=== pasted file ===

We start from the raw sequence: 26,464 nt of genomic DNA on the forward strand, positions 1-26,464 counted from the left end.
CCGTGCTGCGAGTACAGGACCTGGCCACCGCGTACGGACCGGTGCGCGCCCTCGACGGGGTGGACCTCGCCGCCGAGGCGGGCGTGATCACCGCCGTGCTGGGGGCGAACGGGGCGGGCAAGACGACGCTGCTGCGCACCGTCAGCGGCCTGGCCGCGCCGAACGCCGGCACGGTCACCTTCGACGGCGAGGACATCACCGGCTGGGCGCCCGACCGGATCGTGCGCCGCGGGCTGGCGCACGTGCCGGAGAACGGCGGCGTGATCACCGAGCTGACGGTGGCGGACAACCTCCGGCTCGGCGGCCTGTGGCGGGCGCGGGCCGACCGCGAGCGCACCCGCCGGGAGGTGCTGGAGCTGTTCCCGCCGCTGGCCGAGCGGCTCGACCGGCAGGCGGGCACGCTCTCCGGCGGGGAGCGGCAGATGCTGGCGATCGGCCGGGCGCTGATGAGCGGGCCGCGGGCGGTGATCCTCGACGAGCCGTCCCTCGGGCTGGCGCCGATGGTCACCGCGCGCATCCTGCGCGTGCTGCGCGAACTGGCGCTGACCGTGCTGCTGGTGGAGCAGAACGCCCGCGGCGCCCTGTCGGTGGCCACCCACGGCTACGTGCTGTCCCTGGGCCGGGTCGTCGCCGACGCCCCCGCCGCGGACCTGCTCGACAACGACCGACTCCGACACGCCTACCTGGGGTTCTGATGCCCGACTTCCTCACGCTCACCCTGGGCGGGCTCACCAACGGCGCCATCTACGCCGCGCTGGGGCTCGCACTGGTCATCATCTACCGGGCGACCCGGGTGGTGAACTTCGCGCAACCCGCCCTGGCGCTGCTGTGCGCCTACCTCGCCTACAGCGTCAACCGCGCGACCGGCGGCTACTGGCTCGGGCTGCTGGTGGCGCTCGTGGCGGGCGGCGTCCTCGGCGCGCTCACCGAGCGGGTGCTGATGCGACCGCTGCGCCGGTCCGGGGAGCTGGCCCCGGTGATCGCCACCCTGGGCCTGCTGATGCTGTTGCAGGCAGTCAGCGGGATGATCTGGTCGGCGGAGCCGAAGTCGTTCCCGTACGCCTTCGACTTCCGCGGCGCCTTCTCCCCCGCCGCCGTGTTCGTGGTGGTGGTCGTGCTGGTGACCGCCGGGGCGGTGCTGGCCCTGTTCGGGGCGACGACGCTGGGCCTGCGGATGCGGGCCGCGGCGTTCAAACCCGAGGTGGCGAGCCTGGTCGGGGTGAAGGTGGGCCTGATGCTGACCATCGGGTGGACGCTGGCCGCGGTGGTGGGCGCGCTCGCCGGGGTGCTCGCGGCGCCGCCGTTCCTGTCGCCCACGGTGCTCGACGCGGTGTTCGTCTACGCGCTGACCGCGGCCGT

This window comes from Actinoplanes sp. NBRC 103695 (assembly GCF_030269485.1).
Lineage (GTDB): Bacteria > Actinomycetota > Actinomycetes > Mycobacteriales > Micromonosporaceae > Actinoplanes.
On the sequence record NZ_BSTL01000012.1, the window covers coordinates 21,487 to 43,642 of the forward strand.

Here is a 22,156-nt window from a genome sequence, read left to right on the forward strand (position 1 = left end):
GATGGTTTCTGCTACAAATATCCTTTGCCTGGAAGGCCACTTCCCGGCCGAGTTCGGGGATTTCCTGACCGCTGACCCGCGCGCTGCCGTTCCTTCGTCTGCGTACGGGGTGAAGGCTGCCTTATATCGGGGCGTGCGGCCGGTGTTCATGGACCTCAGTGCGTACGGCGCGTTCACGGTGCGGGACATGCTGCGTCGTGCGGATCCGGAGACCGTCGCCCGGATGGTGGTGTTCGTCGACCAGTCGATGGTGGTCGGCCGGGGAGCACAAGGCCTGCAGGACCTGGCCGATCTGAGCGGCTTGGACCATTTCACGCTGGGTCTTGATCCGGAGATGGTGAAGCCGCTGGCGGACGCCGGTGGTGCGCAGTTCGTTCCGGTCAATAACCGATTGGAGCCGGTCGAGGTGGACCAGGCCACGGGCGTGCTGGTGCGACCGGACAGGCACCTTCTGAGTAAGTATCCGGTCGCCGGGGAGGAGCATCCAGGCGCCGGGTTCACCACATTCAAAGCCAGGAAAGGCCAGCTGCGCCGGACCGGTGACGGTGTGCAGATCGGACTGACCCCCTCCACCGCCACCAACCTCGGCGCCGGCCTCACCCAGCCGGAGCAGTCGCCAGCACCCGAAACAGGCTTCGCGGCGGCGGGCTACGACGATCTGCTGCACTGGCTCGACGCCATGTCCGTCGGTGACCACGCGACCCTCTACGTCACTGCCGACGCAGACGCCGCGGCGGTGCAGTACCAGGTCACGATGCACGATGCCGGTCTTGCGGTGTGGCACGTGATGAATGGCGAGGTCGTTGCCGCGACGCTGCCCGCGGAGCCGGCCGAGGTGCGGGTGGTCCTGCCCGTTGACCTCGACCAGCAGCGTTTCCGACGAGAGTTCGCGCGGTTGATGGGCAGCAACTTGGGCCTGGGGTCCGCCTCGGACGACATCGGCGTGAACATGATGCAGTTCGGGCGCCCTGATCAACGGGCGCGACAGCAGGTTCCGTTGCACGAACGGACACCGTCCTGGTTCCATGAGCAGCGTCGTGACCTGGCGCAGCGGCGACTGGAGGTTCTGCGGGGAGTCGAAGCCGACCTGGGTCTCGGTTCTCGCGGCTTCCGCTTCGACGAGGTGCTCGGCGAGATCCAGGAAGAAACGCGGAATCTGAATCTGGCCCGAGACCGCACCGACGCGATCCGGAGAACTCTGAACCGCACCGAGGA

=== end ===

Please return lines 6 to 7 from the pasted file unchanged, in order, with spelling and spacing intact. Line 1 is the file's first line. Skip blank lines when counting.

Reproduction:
Here is a 22,156-nt window from a genome sequence, read left to right on the forward strand (position 1 = left end):
GATGGTTTCTGCTACAAATATCCTTTGCCTGGAAGGCCACTTCCCGGCCGAGTTCGGGGATTTCCTGACCGCTGACCCGCGCGCTGCCGTTCCTTCGTCTGCGTACGGGGTGAAGGCTGCCTTATATCGGGGCGTGCGGCCGGTGTTCATGGACCTCAGTGCGTACGGCGCGTTCACGGTGCGGGACATGCTGCGTCGTGCGGATCCGGAGACCGTCGCCCGGATGGTGGTGTTCGTCGACCAGTCGATGGTGGTCGGCCGGGGAGCACAAGGCCTGCAGGACCTGGCCGATCTGAGCGGCTTGGACCATTTCACGCTGGGTCTTGATCCGGAGATGGTGAAGCCGCTGGCGGACGCCGGTGGTGCGCAGTTCGTTCCGGTCAATAACCGATTGGAGCCGGTCGAGGTGGACCAGGCCACGGGCGTGCTGGTGCGACCGGACAGGCACCTTCTGAGTAAGTATCCGGTCGCCGGGGAGGAGCATCCAGGCGCCGGGTTCACCACATTCAAAGCCAGGAAAGGCCAGCTGCGCCGGACCGGTGACGGTGTGCAGATCGGACTGACCCCCTCCACCGCCACCAACCTCGGCGCCGGCCTCACCCAGCCGGAGCAGTCGCCAGCACCCGAAACAGGCTTCGCGGCGGCGGGCTACGACGATCTGCTGCACTGGCTCGACGCCATGTCCGTCGGTGACCACGCGACCCTCTACGTCACTGCCGACGCAGACGCCGCGGCGGTGCAGTACCAGGTCACGATGCACGATGCCGGTCTTGCGGTGTGGCACGTGATGAATGGCGAGGTCGTTGCCGCGACGCTGCCCGCGGAGCCGGCCGAGGTGCGGGTGGTCCTGCCCGTTGACCTCGACCAGCAGCGTTTCCGACGAGAGTTCGCGCGGTTGATGGGCAGCAACTTGGGCCTGGGGTCCGCCTCGGACGACATCGGCGTGAACATGATGCAGTTCGGGCGCCCTGATCAACGGGCGCGACAGCAGGTTCCGTTGCACGAACGGACACCGTCCTGGTTCCATGAGCAGCGTCGTGACCTGGCGCAGCGGCGACTGGAGGTTCTGCGGGGAGTCGAAGCCGACCTGGGTCTCGGTTCTCGCGGCTTCCGCTTCGACGAGGTGCTCGGCGAGATCCAGGAAGAAACGCGGAATCTGAATCTGGCCCGAGACCGCACCGACGCGATCCGGAGAACTCTGAACCGCACCGAGGA